Maritime surveillance (MS) is crucial for search and rescue operations, fishery monitoring, pollution control, law enforcement, migration monitoring, and national security policies. Since the early days of seafaring, MS has been a critical task for providing security in human coexistence. Several generations of sensors providing detailed maritime information have become available for large offshore areas in real time: maritime radar sensors in the 1950s and the automatic identification system (AIS) in the 1990s among them. However, ground-based maritime radars and AIS data do not always provide a comprehensive and seamless coverage of the entire maritime space. Therefore, the exploitation of space-based sensor technologies installed on satellites orbiting around the Earth, such as satellite AIS data, synthetic aperture radar, optical sensors, and global navigation satellite systems reflectometry, becomes crucial for MS and to complement the existing terrestrial technologies. In the first part of this work, we provide an overview of the main available space-based sensors technologies and present the advantages and limitations of each technology in the scope of MS. The second part, related to artificial intelligence, signal processing and data fusion techniques, is provided in a companion paper, titled: "Space-based Global Maritime Surveillance. Part II: Artificial Intelligence and Data Fusion Techniques" .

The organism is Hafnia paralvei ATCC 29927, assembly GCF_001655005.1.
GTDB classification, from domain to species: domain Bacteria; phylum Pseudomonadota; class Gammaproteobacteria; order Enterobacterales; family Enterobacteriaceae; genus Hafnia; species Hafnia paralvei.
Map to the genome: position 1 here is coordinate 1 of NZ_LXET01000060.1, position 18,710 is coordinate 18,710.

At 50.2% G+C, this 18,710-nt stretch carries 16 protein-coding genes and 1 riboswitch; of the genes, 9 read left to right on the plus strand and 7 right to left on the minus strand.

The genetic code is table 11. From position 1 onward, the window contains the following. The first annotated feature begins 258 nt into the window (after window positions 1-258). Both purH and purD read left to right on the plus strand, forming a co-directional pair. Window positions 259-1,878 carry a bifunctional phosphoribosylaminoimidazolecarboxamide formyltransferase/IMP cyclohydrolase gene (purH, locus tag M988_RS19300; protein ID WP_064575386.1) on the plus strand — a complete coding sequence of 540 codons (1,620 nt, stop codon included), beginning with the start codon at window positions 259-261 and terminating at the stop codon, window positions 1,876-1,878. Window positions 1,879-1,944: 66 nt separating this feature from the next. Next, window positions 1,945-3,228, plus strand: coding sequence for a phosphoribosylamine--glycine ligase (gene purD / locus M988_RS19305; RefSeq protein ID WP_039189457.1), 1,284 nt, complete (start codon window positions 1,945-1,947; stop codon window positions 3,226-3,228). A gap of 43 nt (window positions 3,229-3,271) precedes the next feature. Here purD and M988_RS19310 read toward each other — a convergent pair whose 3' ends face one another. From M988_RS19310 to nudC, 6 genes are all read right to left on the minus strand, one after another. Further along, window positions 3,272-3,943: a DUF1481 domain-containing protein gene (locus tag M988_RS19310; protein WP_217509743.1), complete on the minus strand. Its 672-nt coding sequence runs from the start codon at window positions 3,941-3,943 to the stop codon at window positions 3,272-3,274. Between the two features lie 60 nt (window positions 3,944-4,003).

Comment: This paper has been submitted to IEEE Aerospace and Electronic Systems Magazine